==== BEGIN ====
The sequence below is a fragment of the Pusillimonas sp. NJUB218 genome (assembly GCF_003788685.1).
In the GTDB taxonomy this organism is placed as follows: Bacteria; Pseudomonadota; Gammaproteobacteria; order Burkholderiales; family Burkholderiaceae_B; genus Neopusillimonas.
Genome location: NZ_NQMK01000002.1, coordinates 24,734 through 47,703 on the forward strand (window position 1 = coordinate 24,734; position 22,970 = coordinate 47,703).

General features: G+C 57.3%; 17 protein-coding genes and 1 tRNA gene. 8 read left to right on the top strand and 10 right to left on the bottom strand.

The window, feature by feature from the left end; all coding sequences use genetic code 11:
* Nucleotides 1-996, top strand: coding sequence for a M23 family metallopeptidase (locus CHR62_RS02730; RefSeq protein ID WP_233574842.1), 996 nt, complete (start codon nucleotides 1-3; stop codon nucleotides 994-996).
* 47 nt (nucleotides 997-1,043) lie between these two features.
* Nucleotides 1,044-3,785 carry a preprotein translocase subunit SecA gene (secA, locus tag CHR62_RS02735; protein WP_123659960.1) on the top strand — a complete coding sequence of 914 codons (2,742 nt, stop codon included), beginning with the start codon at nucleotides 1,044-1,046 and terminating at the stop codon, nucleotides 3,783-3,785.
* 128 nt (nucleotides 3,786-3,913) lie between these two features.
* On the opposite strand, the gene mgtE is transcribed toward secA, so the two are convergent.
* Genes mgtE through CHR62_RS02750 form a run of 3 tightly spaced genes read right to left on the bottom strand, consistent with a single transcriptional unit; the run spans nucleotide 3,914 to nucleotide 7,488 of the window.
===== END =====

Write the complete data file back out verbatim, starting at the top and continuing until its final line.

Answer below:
The sequence below is a fragment of the Pusillimonas sp. NJUB218 genome (assembly GCF_003788685.1).
In the GTDB taxonomy this organism is placed as follows: Bacteria; Pseudomonadota; Gammaproteobacteria; order Burkholderiales; family Burkholderiaceae_B; genus Neopusillimonas.
Genome location: NZ_NQMK01000002.1, coordinates 24,734 through 47,703 on the forward strand (window position 1 = coordinate 24,734; position 22,970 = coordinate 47,703).

General features: G+C 57.3%; 17 protein-coding genes and 1 tRNA gene. 8 read left to right on the top strand and 10 right to left on the bottom strand.

The window, feature by feature from the left end; all coding sequences use genetic code 11:
* Nucleotides 1-996, top strand: coding sequence for a M23 family metallopeptidase (locus CHR62_RS02730; RefSeq protein ID WP_233574842.1), 996 nt, complete (start codon nucleotides 1-3; stop codon nucleotides 994-996).
* 47 nt (nucleotides 997-1,043) lie between these two features.
* Nucleotides 1,044-3,785 carry a preprotein translocase subunit SecA gene (secA, locus tag CHR62_RS02735; protein WP_123659960.1) on the top strand — a complete coding sequence of 914 codons (2,742 nt, stop codon included), beginning with the start codon at nucleotides 1,044-1,046 and terminating at the stop codon, nucleotides 3,783-3,785.
* 128 nt (nucleotides 3,786-3,913) lie between these two features.
* On the opposite strand, the gene mgtE is transcribed toward secA, so the two are convergent.
* Genes mgtE through CHR62_RS02750 form a run of 3 tightly spaced genes read right to left on the bottom strand, consistent with a single transcriptional unit; the run spans nucleotide 3,914 to nucleotide 7,488 of the window.